People have been protesting outside Iranian embassies in European capitals over the death of a young woman in “morality police” custody.
Several police officers were injured and 12 arrests made outside the London embassy in Kensington for offences including violent disorder, the Metropolitan police said.
French police fired tear gas and used anti-riot tactics to prevent hundreds of people protesting in Paris from marching on Tehran's embassy, witnesses said.
Iran, meanwhile, summoned the British and Norwegian ambassadors over what it called interference and hostile media coverage of nationwide unrest caused by the death of Mahsa Amini, 22, the semi-official Isna news agency said.
Iran has been rocked by protests after the death of the Kurdish woman while she was in the custody of Iran's morality police, reportedly because they did not like the way she wore her hijab.
EU foreign policy chief Josep Borrell said Iran's crackdown on protests was “unjustifiable” and “unacceptable”, as Tehran vowed no leniency against the unrest gripping the country.
In London, there have been continuing protests at the embassy. On Sunday, a large number of demonstrators gathered and police said they were intent on causing disorder.
Police reinforcements were called when protesters tried to breach police lines and threw objects at officers.
“We are aware of a number of police officers who received injuries while dealing with the disorder,” London police said. “None of those are thought to be seriously hurt.”
Scotland Yard said the disorder at Sunday's protest initially broke out in the area of the embassy before moving to Marble Arch and then to Maida Vale, where the Islamic Centre of England was targeted.
Of the injured officers, five were take to hospital with serious injuries, including broken bones.
Video footage shared online showed protesters shouting and pushing against officers who had formed a line in front of the embassy.
One clip showed two officers wrestling a protester to the ground when he apparently broke through the line. Elsewhere, riot police could be seen trying to clear protesters off the road near Marble Arch.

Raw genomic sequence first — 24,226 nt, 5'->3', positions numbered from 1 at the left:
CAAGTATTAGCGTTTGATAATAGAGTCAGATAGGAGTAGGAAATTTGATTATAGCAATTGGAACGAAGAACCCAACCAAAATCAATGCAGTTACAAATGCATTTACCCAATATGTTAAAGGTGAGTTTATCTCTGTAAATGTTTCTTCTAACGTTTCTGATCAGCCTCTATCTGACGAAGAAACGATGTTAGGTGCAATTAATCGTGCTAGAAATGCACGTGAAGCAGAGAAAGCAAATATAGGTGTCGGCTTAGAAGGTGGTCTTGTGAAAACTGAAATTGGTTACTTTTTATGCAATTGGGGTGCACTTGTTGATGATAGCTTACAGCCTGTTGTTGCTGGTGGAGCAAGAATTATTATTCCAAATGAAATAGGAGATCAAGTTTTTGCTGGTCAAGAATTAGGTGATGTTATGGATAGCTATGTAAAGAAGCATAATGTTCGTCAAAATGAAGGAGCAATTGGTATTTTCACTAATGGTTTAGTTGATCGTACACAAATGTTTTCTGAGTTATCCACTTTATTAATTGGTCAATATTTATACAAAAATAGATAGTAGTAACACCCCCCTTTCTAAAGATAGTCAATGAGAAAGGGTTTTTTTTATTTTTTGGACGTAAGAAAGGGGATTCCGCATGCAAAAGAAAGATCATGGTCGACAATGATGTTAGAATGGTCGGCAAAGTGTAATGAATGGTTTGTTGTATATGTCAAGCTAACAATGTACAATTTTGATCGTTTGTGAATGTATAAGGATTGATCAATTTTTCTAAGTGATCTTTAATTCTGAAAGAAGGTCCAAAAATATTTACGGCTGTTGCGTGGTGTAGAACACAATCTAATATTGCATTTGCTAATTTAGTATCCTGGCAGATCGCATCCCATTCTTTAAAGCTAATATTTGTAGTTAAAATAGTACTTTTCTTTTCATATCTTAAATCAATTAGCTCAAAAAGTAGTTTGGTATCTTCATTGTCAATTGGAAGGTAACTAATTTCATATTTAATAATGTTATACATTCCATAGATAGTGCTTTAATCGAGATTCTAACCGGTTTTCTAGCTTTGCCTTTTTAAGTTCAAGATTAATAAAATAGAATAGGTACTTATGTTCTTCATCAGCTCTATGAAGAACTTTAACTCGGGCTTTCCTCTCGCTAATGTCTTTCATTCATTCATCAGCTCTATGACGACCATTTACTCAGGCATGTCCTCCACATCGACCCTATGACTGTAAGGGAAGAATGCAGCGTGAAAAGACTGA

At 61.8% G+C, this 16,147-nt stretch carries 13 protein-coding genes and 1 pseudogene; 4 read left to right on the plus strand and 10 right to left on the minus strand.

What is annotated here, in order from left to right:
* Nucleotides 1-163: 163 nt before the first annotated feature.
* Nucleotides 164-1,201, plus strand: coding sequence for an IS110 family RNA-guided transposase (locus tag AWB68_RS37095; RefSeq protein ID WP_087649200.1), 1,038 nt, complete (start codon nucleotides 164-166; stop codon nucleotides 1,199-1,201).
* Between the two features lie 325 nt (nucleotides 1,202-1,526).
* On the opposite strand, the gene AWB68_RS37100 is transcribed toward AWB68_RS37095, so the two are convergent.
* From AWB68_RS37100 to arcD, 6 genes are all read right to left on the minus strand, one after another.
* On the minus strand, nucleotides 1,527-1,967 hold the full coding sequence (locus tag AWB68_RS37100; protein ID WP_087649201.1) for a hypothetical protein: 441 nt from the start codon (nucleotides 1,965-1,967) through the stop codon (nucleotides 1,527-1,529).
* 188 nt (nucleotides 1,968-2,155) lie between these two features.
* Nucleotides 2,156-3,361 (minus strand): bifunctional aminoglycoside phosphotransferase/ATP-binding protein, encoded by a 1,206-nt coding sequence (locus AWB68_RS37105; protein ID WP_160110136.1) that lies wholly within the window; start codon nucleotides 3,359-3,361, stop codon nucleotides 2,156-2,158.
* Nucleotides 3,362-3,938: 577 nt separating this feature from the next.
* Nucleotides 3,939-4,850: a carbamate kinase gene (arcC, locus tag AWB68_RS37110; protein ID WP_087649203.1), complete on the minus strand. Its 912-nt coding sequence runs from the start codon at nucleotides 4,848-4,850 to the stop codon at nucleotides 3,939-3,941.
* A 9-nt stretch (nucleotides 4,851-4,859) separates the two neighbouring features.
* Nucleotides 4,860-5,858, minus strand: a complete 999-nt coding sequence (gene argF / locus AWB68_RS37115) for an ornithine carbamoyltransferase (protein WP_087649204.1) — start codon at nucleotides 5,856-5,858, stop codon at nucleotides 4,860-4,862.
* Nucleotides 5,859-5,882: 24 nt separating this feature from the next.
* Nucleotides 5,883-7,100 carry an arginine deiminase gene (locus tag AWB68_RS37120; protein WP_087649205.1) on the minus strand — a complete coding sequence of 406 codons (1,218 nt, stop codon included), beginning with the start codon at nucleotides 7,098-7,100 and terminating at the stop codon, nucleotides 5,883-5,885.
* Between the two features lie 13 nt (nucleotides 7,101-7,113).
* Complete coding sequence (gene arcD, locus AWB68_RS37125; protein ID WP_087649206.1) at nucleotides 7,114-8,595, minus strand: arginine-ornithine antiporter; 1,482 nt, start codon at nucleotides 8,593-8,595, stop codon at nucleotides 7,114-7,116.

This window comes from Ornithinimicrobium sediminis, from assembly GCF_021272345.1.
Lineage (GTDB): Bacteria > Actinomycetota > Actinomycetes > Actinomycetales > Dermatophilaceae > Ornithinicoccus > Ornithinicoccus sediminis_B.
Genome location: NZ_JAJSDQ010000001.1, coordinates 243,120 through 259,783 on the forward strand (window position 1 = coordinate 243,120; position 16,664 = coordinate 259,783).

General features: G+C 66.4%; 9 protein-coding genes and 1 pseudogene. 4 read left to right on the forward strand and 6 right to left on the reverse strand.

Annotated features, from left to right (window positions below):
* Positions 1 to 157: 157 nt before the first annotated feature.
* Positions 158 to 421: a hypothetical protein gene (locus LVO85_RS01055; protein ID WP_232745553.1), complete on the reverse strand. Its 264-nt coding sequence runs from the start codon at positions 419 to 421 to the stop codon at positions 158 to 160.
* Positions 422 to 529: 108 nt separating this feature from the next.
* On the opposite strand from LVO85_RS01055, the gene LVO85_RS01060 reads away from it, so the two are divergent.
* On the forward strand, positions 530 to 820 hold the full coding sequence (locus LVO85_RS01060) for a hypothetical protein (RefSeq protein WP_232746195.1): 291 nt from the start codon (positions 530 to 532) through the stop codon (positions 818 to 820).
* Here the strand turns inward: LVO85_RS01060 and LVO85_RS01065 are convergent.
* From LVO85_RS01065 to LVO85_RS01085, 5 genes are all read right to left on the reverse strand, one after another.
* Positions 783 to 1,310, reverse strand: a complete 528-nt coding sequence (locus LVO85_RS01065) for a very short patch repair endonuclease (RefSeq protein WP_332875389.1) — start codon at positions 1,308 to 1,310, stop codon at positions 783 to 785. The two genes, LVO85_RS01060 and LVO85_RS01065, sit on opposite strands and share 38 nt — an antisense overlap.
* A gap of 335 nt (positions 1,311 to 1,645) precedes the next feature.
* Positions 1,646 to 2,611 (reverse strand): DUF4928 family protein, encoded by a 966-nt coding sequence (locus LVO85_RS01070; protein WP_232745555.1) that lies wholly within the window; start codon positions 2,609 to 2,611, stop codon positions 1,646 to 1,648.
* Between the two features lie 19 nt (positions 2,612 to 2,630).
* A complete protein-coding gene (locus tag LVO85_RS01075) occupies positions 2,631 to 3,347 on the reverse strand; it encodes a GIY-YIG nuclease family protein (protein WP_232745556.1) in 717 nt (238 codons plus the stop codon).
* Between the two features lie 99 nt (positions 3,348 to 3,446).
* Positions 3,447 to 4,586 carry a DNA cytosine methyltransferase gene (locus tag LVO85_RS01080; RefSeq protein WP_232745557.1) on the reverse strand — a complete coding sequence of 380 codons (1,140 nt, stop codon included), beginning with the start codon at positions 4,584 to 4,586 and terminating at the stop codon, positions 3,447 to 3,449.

“We respect the right of people to protest peacefully and always work with organisers to make that possible,” police commander Karen Findlay said.
"But we will not tolerate unprovoked attacks on our officers as we have seen today or protest that leaves other communities feeling unsafe.
“We have officers in hospital tonight because they were attacked in what was a significant outbreak of violent disorder. We will make sure they get the support they need.
“We have already made a number of arrests, but we know there are people who were not caught tonight who committed serious offences.
“In the coming days, we will be using all the tools at our disposal, including CCTV and other footage, to identify those people and bring them to justice.” .
Tear gas in Paris
In Paris, protesters also clashed with police.
Police in full anti-riot armour, backed by a line of vans, blocked the path to the Iranian embassy a short distance away and fired tear gas to disperse protesters.
“I don't feel good, it was catastrophic,” said one protester recovering from the effects of the gas.
Police confirmed that tear gas had been used.
“On several occasions groups tried to break through the roadblock set up near the Iranian embassy. The police used … tear gas to repel them.”
About 4,000 people had gathered for the demonstration. One was arrested and one officer was slightly hurt, police said.
“For the European Union and its member states, the widespread and disproportionate use of force against non-violent protesters is unjustifiable and unacceptable," Mr Borrell said on behalf of the EU.
Moves “to severely restrict internet access by the relevant Iranian authorities and to block instant messaging platforms is a further cause for concern, as it blatantly violates freedom of expression”, he said.
At least 41 people are reported to have died in demonstrations in Iran, mostly protesters, according to an official toll.
Ms Amini was arrested on September 13, accused of having breached rules that mandate tightly fitted hijab head coverings. She was also wearing ripped jeans and brightly coloured clothes.
Iran's judiciary chief on Sunday “emphasised the need for decisive action without leniency”.
Iran’s Foreign Ministry’s website said it summoned UK ambassador Simon Shercliff on Saturday and protested against the hosting of critical Farsi-language media outlets.
The ministry claimed the news outlets have provoked disturbances.